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West African offshore rigs market reeling in the wake of oil price crash and pandemic – a near term outlook

30 April 2020 Sarah McLean

The West African offshore rigs market was barely back on its feet after the last downturn when the combination of the recent oil price crash and the coronavirus disease 2019 (COVID-19) sent it reeling back with a double jab. According to data from RigPoint by IHS Markit, since February 1, before the oil price crashed and before COVID-19 really began to take hold on a global level, the number of drillships operating in the sector has dropped by 50% while the number of working jackups has dropped by 35%.

By April 28, seven contracts had been terminated in the region with a further eight rigs placed under force majeure or on standby at a reduced dayrate. Both rig types have been significantly impacted however, floaters take up 52% of the total rig contracts affected so far while jackups make up 42%.

Tough times ahead in the deepwater market

Floater demand has plummeted across the region. Figure one depicts the changes to the forecasted demand in the floater sector between March and April 2020 along with the expected surplus of units. Taking into account there will be a natural roll-off of a number of contracts by the end of first quarter 2021 available supply will see its most dramatic increase across fourth quarter 2020 and first quarter 2021. This will hopefully be remedied by programs deferred from 2020 beginning from around second quarter 2021 onwards.

Figure 1: West Africa floater market demand

The most dramatically hit country in the floater sector has been Angola with previous forecasts of up to eight units working offshore during 2020 now reduced to one. Ongoing development work has taken the brunt of the recent terminations with Total placing West Gemini on standby up to 2021 and early terminating Valaris DS-8 in March following a BOP disconnection incident. Eni is also understood to be likely to suspend operations with the two floaters it has operating in Angolan waters.

Deepwater exploration, which was expected to have a bumper year with wells in established and frontier regions, has been all but written off in 2020. A cluster of programs off The Gambia and Guinea-Bissau, which had been the subject of potential rig share discussions, have been placed on hold by operators CNOOC International, FAR, Svenska and Oryx Petroleum. Ghana was another country set to have a strong 2020 following exceptional results in 2019 from the likes of Eni, Aker Energy and Springfield, but will also see deferrals with sources indicating that Heritage is likely to push back its two well program and the multi-operator options that went with it. Eni has already requested a deferral of its exploration and appraisal program, which tied in wells in neighboring Cote d'Ivoire. Amni's one well program at the Central Tano Block has been cancelled outright with the rig contract for Valaris DS-7 terminated early. There is some light for 2020, however, with Total's ongoing exploration campaign using drillship Maersk Voyager offshore Angola and Namibia currently suspended but expected to resume by the end of the year.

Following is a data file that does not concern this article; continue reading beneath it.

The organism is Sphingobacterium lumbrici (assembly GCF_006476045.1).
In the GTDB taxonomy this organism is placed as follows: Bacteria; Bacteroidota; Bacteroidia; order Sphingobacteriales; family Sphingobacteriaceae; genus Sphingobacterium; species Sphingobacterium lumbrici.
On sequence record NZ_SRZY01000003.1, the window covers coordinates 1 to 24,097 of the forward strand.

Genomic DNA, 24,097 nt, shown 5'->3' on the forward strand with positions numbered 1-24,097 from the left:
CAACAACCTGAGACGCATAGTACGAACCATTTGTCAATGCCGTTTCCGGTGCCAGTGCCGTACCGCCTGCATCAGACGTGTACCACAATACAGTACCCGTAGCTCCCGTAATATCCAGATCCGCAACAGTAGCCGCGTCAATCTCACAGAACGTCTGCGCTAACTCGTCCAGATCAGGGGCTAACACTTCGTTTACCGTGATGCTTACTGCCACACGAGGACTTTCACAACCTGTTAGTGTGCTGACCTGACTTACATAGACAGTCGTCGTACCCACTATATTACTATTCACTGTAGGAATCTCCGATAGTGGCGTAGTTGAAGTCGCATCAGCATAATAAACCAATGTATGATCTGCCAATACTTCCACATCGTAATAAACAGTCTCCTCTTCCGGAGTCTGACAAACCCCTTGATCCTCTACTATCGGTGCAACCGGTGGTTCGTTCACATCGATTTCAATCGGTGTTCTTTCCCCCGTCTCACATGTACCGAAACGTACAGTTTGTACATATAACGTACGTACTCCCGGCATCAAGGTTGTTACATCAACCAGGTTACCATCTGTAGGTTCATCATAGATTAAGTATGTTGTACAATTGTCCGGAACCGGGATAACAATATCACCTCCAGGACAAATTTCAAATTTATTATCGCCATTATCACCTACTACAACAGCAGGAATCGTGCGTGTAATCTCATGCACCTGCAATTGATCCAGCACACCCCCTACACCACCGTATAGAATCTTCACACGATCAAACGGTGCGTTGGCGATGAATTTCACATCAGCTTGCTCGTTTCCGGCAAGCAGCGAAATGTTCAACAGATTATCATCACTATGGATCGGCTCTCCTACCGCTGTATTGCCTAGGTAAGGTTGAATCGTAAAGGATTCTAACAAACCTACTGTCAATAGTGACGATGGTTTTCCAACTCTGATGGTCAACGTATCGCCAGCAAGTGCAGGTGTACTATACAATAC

Nigeria hit hardest in the jackup sector

Like the floater market the jackup sector is expected to see a dramatic change in the near future with long-term ongoing development drilling projects taking the biggest hit. Figure Two shows there has been a drop in expected demand in comparison to the March 2020 forecast. There is expected to be some element of recovery moving into mid-2021 onwards with deferred programs hopefully beginning to go ahead by then.

Nigeria has seen the largest reduction in the jackup sector with ExxonMobil serving notices of early termination across its entire Nigerian fleet. The future contract status for Borr Drilling newbuilds Gerd and Groa is still under discussion regarding an end date and Shelf Drilling's Trident XIV is now expected to conclude work this July rather than February 2021.

Borr Drilling's woes continued elsewhere in the region when BW Energy Gabon first cancelled its exploration options attached to the charter of Norve before terminating it completely in late March. Further disruption in the jackup sector includes Eni placing Sapphire Driller under force majeure offshore Congo with the rig now idle for the next two months and stablemate Topaz Driller having been released early from its charter with VAALCO offshore Gabon when the operator elected not to undertake a series of planned workovers. The sole jackup in Angola has also seen its contract cut short: Valaris 109 is now idle after being terminated in mid-April 2020 rather than July 2021 as planned.

Figure 2: West Africa jackup market demand

Overall, the ramifications of the current market decline are set to be felt for years to come. Current developments are not expected to resume back to full speed until early 2021 at the earliest while work yet to be awarded will be deferred even later. In some cases, projects planned for 2020 have been pushed back to 2022 or 2023. Exploration will remain dependent on oil price recovery and the feasibility of short-term programs going ahead in the current global climate.

Get access to the most comprehensive commercial data and market intelligence covering the global offshore rig industry with RigPoint by IHS Markit.

Sarah McLean is a senior rig analyst at IHS Markit.

Posted 30 April 2020

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